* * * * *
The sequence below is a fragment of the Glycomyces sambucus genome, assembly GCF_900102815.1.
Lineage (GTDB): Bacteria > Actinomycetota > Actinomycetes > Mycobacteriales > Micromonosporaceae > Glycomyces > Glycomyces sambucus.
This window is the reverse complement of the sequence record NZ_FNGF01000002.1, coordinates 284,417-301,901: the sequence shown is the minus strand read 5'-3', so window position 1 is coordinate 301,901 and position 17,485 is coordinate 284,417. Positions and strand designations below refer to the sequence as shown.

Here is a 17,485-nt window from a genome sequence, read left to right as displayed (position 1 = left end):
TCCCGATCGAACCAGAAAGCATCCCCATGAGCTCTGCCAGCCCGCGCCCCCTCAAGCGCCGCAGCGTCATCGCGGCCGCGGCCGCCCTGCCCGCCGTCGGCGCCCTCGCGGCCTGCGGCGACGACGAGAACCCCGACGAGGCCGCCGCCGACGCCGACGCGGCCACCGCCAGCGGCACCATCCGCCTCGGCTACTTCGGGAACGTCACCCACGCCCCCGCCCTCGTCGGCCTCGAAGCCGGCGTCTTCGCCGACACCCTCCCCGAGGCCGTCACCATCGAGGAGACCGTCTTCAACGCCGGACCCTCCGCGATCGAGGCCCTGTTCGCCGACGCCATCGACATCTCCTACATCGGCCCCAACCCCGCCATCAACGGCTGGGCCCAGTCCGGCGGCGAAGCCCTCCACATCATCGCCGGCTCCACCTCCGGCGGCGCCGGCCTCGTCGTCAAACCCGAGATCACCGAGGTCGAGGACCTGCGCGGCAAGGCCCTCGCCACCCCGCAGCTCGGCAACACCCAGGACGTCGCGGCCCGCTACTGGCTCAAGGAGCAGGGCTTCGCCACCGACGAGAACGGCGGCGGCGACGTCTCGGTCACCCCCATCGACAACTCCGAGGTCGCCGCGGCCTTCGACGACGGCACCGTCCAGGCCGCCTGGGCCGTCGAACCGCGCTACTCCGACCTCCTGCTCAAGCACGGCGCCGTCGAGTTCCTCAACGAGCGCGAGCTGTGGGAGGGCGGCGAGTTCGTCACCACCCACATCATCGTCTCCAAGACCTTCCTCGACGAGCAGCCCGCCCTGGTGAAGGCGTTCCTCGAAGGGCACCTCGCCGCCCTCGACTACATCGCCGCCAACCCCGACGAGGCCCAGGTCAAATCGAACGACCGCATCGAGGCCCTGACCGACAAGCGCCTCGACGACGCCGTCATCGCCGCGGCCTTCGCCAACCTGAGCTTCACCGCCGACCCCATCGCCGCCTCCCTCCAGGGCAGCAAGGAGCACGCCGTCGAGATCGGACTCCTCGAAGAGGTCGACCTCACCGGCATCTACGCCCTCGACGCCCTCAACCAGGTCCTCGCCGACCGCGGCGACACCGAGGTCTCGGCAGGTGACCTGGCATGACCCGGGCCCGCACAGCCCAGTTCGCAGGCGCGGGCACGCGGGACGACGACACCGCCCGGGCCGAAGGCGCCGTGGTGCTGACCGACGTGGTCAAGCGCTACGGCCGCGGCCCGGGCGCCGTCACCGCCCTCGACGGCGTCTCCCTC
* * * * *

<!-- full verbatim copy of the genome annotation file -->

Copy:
The sequence below is a fragment of the Glycomyces sambucus genome, assembly GCF_900102815.1.
Lineage (GTDB): Bacteria > Actinomycetota > Actinomycetes > Mycobacteriales > Micromonosporaceae > Glycomyces > Glycomyces sambucus.
This window is the reverse complement of the sequence record NZ_FNGF01000002.1, coordinates 284,417-301,901: the sequence shown is the minus strand read 5'-3', so window position 1 is coordinate 301,901 and position 17,485 is coordinate 284,417. Positions and strand designations below refer to the sequence as shown.

Here is a 17,485-nt window from a genome sequence, read left to right as displayed (position 1 = left end):
TCCCGATCGAACCAGAAAGCATCCCCATGAGCTCTGCCAGCCCGCGCCCCCTCAAGCGCCGCAGCGTCATCGCGGCCGCGGCCGCCCTGCCCGCCGTCGGCGCCCTCGCGGCCTGCGGCGACGACGAGAACCCCGACGAGGCCGCCGCCGACGCCGACGCGGCCACCGCCAGCGGCACCATCCGCCTCGGCTACTTCGGGAACGTCACCCACGCCCCCGCCCTCGTCGGCCTCGAAGCCGGCGTCTTCGCCGACACCCTCCCCGAGGCCGTCACCATCGAGGAGACCGTCTTCAACGCCGGACCCTCCGCGATCGAGGCCCTGTTCGCCGACGCCATCGACATCTCCTACATCGGCCCCAACCCCGCCATCAACGGCTGGGCCCAGTCCGGCGGCGAAGCCCTCCACATCATCGCCGGCTCCACCTCCGGCGGCGCCGGCCTCGTCGTCAAACCCGAGATCACCGAGGTCGAGGACCTGCGCGGCAAGGCCCTCGCCACCCCGCAGCTCGGCAACACCCAGGACGTCGCGGCCCGCTACTGGCTCAAGGAGCAGGGCTTCGCCACCGACGAGAACGGCGGCGGCGACGTCTCGGTCACCCCCATCGACAACTCCGAGGTCGCCGCGGCCTTCGACGACGGCACCGTCCAGGCCGCCTGGGCCGTCGAACCGCGCTACTCCGACCTCCTGCTCAAGCACGGCGCCGTCGAGTTCCTCAACGAGCGCGAGCTGTGGGAGGGCGGCGAGTTCGTCACCACCCACATCATCGTCTCCAAGACCTTCCTCGACGAGCAGCCCGCCCTGGTGAAGGCGTTCCTCGAAGGGCACCTCGCCGCCCTCGACTACATCGCCGCCAACCCCGACGAGGCCCAGGTCAAATCGAACGACCGCATCGAGGCCCTGACCGACAAGCGCCTCGACGACGCCGTCATCGCCGCGGCCTTCGCCAACCTGAGCTTCACCGCCGACCCCATCGCCGCCTCCCTCCAGGGCAGCAAGGAGCACGCCGTCGAGATCGGACTCCTCGAAGAGGTCGACCTCACCGGCATCTACGCCCTCGACGCCCTCAACCAGGTCCTCGCCGACCGCGGCGACACCGAGGTCTCGGCAGGTGACCTGGCATGACCCGGGCCCGCACAGCCCAGTTCGCAGGCGCGGGCACGCGGGACGACGACACCGCCCGGGCCGAAGGCGCCGTGGTGCTGACCGACGTGGTCAAGCGCTACGGCCGCGGCCCGGGCGCCGTCACCGCCCTCGACGGCGTCTCCCTC